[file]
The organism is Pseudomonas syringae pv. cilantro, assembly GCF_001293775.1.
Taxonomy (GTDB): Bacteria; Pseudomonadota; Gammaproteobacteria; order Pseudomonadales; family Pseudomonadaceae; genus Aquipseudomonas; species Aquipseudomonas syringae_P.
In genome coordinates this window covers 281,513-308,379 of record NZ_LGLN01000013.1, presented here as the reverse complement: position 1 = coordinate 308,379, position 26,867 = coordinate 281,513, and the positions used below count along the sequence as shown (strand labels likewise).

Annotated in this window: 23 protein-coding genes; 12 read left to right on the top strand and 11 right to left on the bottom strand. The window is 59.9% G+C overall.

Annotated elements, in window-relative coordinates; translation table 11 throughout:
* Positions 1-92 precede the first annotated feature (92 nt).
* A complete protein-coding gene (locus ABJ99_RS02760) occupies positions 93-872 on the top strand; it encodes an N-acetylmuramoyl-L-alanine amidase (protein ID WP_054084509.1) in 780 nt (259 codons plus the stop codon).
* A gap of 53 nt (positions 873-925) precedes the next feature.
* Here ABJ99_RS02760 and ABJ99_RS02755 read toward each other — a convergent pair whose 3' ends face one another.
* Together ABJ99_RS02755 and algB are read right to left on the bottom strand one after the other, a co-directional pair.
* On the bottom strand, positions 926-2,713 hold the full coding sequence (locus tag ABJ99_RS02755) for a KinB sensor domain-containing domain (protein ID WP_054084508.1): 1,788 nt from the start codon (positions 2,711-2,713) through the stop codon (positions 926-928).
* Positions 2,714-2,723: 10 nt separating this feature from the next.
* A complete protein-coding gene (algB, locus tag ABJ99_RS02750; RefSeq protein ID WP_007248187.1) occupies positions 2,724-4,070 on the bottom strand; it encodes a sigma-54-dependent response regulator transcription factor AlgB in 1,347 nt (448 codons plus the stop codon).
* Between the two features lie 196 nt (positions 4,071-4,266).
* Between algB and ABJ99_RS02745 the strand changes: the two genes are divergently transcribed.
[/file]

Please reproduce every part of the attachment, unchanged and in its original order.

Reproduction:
The organism is Pseudomonas syringae pv. cilantro, assembly GCF_001293775.1.
Taxonomy (GTDB): Bacteria; Pseudomonadota; Gammaproteobacteria; order Pseudomonadales; family Pseudomonadaceae; genus Aquipseudomonas; species Aquipseudomonas syringae_P.
In genome coordinates this window covers 281,513-308,379 of record NZ_LGLN01000013.1, presented here as the reverse complement: position 1 = coordinate 308,379, position 26,867 = coordinate 281,513, and the positions used below count along the sequence as shown (strand labels likewise).

Annotated in this window: 23 protein-coding genes; 12 read left to right on the top strand and 11 right to left on the bottom strand. The window is 59.9% G+C overall.

Annotated elements, in window-relative coordinates; translation table 11 throughout:
* Positions 1-92 precede the first annotated feature (92 nt).
* A complete protein-coding gene (locus ABJ99_RS02760) occupies positions 93-872 on the top strand; it encodes an N-acetylmuramoyl-L-alanine amidase (protein ID WP_054084509.1) in 780 nt (259 codons plus the stop codon).
* A gap of 53 nt (positions 873-925) precedes the next feature.
* Here ABJ99_RS02760 and ABJ99_RS02755 read toward each other — a convergent pair whose 3' ends face one another.
* Together ABJ99_RS02755 and algB are read right to left on the bottom strand one after the other, a co-directional pair.
* On the bottom strand, positions 926-2,713 hold the full coding sequence (locus tag ABJ99_RS02755) for a KinB sensor domain-containing domain (protein ID WP_054084508.1): 1,788 nt from the start codon (positions 2,711-2,713) through the stop codon (positions 926-928).
* Positions 2,714-2,723: 10 nt separating this feature from the next.
* A complete protein-coding gene (algB, locus tag ABJ99_RS02750; RefSeq protein ID WP_007248187.1) occupies positions 2,724-4,070 on the bottom strand; it encodes a sigma-54-dependent response regulator transcription factor AlgB in 1,347 nt (448 codons plus the stop codon).
* Between the two features lie 196 nt (positions 4,071-4,266).
* Between algB and ABJ99_RS02745 the strand changes: the two genes are divergently transcribed.